Alameda’s $8 Billion Liabilities to “Our Korean Friend’s Account”: CFTC

  • Alameda Research has borrowed billions of dollars in client funds from the FTX exchange.
  • The company’s liabilities were then masked under a pseudonymous account with FTX.
  • Caroline Ellison and Gary Wang have pleaded guilty to numerous counts of fraud.

The “where did the money go” case is starting to unravel for crypto exchange FTX.

On Nov. 11, the exchange’s founder, Sam Bankman-Fried, filed for Chapter 11 bankruptcy protection for FTX and about 130 of its affiliates. The decision came after a spate of withdrawals rendered the exchange illiquid.

Bankman-Fried arrived on US soil on Wednesday following his extradition from the Bahamas. On Friday, the Associated Press reported that a US judge kept secret that two of his former employees, Alameda CEO Caroline Ellison and FTX co-founder Gary Wang, pleaded guilty to fraud and were cooperating with the FBI. Prosecutors feared Bankman-Fried would fight extradition if he knew his partners had turned against him.

Alameda Research, a trading and mutual fund founded by Bankman-Fried, had borrowed billions of dollars from the stock market and lost on a series of bad deals and trades. It was later revealed that this money came from customer deposits.

A lawsuit filed by the Commodity Futures Trading Commission on Dec. 13 says that Bankman-Fried ordered FTX executives to move approximately $8 billion of Alameda’s liabilities to an undisclosed customer account in FTX’s systems.

The lawsuit also alleged that Bankman-Fried would later refer to this account as “our Korean friend’s account” and/or “the weird Korean account.” It added that while it was a sub-account of Alameda, it didn’t have the investment firm’s typical email identifier “” Notes tied to the account have it marked as “FTX fiat old”.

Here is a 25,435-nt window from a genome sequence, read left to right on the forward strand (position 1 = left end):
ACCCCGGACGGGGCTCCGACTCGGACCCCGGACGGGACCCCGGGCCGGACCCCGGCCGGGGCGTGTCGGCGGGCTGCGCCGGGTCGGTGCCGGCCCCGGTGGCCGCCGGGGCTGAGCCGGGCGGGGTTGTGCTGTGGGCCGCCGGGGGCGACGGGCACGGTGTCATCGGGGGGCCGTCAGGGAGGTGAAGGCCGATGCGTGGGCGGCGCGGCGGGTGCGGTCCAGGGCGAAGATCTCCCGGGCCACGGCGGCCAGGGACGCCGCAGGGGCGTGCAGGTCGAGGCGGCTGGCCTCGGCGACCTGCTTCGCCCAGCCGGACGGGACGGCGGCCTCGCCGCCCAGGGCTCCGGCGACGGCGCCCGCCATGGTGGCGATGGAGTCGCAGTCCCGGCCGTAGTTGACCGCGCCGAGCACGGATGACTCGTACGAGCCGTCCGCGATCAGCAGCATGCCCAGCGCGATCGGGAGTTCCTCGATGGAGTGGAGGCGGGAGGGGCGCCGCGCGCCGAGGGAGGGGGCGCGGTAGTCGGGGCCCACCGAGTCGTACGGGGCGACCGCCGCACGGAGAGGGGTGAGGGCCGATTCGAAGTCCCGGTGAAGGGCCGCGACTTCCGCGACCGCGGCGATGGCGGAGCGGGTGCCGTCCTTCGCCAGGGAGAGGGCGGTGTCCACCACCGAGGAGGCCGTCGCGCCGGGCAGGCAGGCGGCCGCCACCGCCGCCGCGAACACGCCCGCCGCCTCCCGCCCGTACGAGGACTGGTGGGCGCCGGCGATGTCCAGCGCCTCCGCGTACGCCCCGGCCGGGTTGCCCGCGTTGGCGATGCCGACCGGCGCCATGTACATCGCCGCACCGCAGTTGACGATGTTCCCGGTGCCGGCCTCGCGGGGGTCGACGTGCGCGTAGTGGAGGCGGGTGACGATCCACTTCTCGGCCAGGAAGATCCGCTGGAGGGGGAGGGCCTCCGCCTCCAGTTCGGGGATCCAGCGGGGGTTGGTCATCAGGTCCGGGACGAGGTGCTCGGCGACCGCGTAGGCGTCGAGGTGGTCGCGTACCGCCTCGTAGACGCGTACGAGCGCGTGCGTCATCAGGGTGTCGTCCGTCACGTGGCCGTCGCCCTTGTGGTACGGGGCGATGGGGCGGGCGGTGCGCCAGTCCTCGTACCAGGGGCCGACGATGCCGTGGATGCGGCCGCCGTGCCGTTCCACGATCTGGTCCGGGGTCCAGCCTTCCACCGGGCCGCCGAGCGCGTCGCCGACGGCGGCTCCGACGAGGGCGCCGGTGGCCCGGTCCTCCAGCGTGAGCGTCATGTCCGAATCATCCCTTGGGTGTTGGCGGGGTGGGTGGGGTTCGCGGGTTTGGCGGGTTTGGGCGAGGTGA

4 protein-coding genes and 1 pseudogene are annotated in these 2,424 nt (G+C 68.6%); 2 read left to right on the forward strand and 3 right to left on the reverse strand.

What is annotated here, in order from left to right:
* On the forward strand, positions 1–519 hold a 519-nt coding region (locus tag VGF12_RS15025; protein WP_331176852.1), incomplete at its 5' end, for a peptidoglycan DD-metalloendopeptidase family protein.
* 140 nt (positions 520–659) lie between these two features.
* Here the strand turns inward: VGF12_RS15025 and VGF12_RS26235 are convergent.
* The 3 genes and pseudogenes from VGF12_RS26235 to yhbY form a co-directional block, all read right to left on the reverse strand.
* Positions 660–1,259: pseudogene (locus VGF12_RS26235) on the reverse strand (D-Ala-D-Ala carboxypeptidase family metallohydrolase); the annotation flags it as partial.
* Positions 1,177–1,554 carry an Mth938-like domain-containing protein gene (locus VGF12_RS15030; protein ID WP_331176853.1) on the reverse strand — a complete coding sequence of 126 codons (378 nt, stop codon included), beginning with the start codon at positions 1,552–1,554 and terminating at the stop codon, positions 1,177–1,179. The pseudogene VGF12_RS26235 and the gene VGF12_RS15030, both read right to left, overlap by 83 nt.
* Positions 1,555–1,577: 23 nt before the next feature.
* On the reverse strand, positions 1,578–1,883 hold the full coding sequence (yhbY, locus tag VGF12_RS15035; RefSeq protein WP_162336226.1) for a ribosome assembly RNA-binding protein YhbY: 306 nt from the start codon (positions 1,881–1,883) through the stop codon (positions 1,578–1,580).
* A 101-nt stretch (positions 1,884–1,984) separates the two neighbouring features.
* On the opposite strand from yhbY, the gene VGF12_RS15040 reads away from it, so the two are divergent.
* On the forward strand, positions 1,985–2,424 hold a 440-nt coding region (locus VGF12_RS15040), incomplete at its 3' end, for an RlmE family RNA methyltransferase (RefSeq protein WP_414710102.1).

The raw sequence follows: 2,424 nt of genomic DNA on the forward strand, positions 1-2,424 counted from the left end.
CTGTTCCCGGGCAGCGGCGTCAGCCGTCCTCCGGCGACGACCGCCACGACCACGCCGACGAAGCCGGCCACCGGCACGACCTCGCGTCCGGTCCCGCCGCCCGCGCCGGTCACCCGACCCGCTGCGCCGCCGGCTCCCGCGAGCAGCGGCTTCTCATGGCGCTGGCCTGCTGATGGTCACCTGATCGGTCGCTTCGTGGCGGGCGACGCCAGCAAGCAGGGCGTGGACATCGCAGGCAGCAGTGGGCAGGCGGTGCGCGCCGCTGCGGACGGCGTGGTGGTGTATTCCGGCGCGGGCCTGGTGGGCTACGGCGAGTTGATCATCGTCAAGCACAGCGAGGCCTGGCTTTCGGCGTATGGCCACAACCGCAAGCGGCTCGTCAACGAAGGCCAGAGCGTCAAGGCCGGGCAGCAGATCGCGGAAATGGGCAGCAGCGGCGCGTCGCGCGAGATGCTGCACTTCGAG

The lawsuit alleges that this helped obscure Alameda’s negative balance on FTX. However, the account had the same privileges as the Alameda accounts, including being exempt from liquidation features.

A day later, on Dec. 14, Bloomberg reported that a GitHub account under the name of Nishad Singh, former technical director of FTX, created code that would hide Alameda’s mounting liabilities on the exchange.

The FTX implosion sent shockwaves across the crypto community. A few months before his demise, Bankman-Fried had reassured investors that the crypto market’s worst liquidity crisis was probably over. He added that he still has “a few billion” on hand to prop up struggling companies that could further destabilize the digital asset industry.

On Thursday, Bankman-Fried exited a New York federal court after being released on $250 million bail.

On Dec. 18, Ellison pleaded guilty to seven counts of federal fraud charges, including conspiracy to wire fraud to FTX customers and money laundering. She could face up to 110 years in prison but has agreed to fully cooperate in exchange for a reduced sentence.

Wang pleaded guilty to four similar charges. He faces up to 50 years in prison and has also agreed to cooperate with the FBI.

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